- Fourth amendment violation due to unlawful search and seizure – this could be an unlawful search of your vehicle or an unlawful search of your pockets.
- Having a legal Prescription for the drugs can be used as a Defense
Contact Our Experienced Possession of Oxycodone Defense Lawyers
While Oxycontin charges are clearly very serious, we understand that most people facing prescription drug charges have no ill intent. Many of our clients accused of Oxycontin possession and distribution charges became addicted to Oxycontin following fender benders and chronic pain. Later, addiction led to charges of Oxycontin theft, prescription forgery and other infractions.
If you need legal help following Oxycontin charges, contact our firm for aggressive and experienced legal help. Firm attorneys Andrew Moses and Jay R. Rooth are former prosecutors and have handled numerous drug crime cases both as criminal defense lawyers and as prosecutors. We can examine issues like probable cause, admissions, the explaining of rights, illegal detention, and search and seizure laws to build a strongest-possible case. For a no-charge initial consultation, contact our Orlando law office.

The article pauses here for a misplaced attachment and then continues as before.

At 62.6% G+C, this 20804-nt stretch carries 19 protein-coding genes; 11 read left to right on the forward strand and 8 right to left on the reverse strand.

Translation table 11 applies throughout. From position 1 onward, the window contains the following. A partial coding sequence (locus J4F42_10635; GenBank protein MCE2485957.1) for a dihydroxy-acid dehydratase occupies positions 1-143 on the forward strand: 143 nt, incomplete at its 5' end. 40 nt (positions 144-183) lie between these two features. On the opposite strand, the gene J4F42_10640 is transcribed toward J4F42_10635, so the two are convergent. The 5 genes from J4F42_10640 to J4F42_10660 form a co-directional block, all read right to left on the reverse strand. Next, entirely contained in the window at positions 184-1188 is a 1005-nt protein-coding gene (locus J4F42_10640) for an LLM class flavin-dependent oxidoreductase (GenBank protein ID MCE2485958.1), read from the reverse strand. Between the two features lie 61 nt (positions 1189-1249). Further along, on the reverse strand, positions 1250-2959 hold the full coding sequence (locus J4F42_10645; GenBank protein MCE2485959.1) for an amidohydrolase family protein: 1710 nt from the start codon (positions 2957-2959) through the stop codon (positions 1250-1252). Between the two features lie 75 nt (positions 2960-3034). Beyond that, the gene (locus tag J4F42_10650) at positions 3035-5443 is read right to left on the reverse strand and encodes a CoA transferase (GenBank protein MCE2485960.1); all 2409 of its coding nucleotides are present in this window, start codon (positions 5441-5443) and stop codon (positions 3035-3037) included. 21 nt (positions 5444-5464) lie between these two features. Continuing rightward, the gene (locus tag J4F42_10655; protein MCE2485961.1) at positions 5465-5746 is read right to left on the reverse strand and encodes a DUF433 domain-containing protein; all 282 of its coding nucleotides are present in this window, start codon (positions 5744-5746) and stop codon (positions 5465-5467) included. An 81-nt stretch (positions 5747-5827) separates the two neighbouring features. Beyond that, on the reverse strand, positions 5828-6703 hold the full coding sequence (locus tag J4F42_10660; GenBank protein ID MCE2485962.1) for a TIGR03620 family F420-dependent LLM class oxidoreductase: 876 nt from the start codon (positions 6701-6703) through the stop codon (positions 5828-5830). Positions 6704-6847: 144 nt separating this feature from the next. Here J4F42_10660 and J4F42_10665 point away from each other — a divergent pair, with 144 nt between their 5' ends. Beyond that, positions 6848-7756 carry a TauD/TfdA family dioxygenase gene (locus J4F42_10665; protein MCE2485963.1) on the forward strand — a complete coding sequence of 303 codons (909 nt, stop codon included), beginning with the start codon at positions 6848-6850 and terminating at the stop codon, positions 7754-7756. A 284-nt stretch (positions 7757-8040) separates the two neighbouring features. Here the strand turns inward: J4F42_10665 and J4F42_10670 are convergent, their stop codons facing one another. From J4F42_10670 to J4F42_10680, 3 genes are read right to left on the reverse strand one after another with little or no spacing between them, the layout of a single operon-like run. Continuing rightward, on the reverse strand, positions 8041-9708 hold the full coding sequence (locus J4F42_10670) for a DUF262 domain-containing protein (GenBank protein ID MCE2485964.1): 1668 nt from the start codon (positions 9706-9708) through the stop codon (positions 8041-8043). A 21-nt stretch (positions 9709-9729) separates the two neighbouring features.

Trafficking in Oxycodone (Oxycontin) Resources:
Florida Statute 893.12(6)(a) – Possession of Controlled Substance Statute
Florida Statute 893.03(2)(a)(1) – Oxycodone listed as a Schedule II drug
Florida Statute 322.055 – Driver’s license suspension for drug conviction
Florida Statute 893.21 – Overdose possession
Florida Statute 777.201 – Entrapment Statute
Florida Statute 893.11 – Profession License Suspension Statute
Florida Statute 893.101 – State must prove the accused knew of the illicit nature of the controlled substance
Florida Statute 893.135(1)(c)(3) – Oxycodone Trafficking Statute
Oxycodone Street Terms:
OX, OC, Hillbilly Heroin, Roxy, perc, oxy, kicker, Blues